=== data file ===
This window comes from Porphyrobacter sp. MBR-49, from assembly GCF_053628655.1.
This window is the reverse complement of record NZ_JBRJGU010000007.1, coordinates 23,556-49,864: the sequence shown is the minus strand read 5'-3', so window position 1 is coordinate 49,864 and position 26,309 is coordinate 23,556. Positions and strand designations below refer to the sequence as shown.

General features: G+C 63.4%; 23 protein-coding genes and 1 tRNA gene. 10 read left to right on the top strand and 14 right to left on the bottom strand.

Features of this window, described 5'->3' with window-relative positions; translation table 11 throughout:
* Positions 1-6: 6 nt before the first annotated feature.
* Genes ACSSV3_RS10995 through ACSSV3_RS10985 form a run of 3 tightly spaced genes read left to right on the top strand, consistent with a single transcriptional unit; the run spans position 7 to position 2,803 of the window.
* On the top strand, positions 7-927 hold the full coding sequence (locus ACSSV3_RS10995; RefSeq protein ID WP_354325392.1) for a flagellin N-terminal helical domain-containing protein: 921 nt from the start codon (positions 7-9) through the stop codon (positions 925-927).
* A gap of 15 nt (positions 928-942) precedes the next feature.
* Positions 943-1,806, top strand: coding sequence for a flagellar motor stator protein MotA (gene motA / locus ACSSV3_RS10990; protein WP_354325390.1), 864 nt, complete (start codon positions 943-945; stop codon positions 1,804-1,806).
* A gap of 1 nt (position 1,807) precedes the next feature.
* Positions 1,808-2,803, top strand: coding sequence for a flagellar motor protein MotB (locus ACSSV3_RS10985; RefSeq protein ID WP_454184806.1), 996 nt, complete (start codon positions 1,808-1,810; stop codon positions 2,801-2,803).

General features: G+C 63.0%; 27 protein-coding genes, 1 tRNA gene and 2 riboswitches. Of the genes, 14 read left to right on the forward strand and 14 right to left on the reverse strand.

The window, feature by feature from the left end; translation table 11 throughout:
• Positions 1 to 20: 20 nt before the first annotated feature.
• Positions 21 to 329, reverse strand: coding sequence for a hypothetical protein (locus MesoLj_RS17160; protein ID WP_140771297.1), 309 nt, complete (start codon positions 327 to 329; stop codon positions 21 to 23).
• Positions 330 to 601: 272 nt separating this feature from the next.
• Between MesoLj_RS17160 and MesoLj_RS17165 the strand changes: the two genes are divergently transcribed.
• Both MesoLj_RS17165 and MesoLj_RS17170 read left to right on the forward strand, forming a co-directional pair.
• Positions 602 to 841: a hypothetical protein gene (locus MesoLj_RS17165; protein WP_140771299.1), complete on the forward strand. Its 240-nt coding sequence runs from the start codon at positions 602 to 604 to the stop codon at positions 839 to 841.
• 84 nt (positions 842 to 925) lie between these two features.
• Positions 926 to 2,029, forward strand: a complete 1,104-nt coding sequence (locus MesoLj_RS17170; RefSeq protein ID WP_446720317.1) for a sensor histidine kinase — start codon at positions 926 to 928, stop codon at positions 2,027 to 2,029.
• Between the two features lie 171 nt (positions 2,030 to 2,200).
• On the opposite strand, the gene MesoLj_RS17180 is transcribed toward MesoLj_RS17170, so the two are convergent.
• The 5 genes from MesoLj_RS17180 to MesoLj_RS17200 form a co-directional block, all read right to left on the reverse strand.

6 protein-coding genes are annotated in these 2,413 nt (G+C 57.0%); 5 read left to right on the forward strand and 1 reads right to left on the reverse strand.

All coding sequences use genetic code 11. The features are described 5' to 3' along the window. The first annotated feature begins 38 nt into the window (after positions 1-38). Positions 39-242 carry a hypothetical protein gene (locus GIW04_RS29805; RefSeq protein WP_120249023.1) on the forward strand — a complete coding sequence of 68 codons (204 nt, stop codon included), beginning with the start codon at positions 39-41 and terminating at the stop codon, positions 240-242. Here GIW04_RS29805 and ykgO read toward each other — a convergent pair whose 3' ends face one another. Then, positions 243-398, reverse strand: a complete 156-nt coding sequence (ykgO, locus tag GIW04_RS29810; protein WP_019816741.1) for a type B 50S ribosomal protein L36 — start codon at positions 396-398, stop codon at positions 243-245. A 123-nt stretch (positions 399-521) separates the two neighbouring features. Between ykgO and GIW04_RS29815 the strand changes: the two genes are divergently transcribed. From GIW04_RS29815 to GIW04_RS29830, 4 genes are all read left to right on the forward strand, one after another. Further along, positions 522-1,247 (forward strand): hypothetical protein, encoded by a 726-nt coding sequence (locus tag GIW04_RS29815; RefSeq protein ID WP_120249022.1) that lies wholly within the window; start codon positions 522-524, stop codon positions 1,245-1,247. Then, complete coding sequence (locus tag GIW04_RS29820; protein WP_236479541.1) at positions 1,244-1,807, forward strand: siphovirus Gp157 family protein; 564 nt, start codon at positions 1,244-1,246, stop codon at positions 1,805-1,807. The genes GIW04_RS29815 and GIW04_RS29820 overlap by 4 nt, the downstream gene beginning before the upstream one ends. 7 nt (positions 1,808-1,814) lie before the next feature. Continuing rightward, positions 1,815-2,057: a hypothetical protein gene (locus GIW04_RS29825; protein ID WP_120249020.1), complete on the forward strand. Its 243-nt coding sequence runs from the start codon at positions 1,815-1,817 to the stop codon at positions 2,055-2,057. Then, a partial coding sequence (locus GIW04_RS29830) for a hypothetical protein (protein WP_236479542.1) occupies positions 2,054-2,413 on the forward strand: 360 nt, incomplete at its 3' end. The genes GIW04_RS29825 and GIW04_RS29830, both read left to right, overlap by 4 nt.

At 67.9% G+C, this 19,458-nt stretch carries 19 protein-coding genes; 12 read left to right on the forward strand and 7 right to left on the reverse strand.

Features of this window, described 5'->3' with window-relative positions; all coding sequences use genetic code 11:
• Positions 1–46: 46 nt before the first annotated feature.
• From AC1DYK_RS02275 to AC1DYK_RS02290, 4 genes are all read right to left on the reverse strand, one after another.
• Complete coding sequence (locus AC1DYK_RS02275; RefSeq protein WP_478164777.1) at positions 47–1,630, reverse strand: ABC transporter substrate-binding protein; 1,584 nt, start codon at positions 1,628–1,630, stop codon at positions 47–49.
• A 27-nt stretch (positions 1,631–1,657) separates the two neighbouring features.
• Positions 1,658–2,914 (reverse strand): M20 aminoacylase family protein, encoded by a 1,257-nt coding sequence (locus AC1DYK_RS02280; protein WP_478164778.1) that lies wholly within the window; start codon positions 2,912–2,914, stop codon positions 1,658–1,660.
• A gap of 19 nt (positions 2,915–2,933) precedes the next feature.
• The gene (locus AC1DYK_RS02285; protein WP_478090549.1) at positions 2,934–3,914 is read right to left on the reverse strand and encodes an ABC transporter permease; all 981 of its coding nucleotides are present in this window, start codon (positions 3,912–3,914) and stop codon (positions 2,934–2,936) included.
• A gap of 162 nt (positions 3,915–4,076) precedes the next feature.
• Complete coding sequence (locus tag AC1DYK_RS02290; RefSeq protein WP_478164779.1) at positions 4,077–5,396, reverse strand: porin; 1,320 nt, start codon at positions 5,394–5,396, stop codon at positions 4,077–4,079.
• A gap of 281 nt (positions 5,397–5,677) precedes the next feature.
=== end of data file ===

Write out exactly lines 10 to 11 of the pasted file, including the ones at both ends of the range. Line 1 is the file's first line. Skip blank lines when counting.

* A gap of 1 nt (position 1,807) precedes the next feature.
* Positions 1,808-2,803, top strand: coding sequence for a flagellar motor protein MotB (locus ACSSV3_RS10985; RefSeq protein ID WP_454184806.1), 996 nt, complete (start codon positions 1,808-1,810; stop codon positions 2,801-2,803).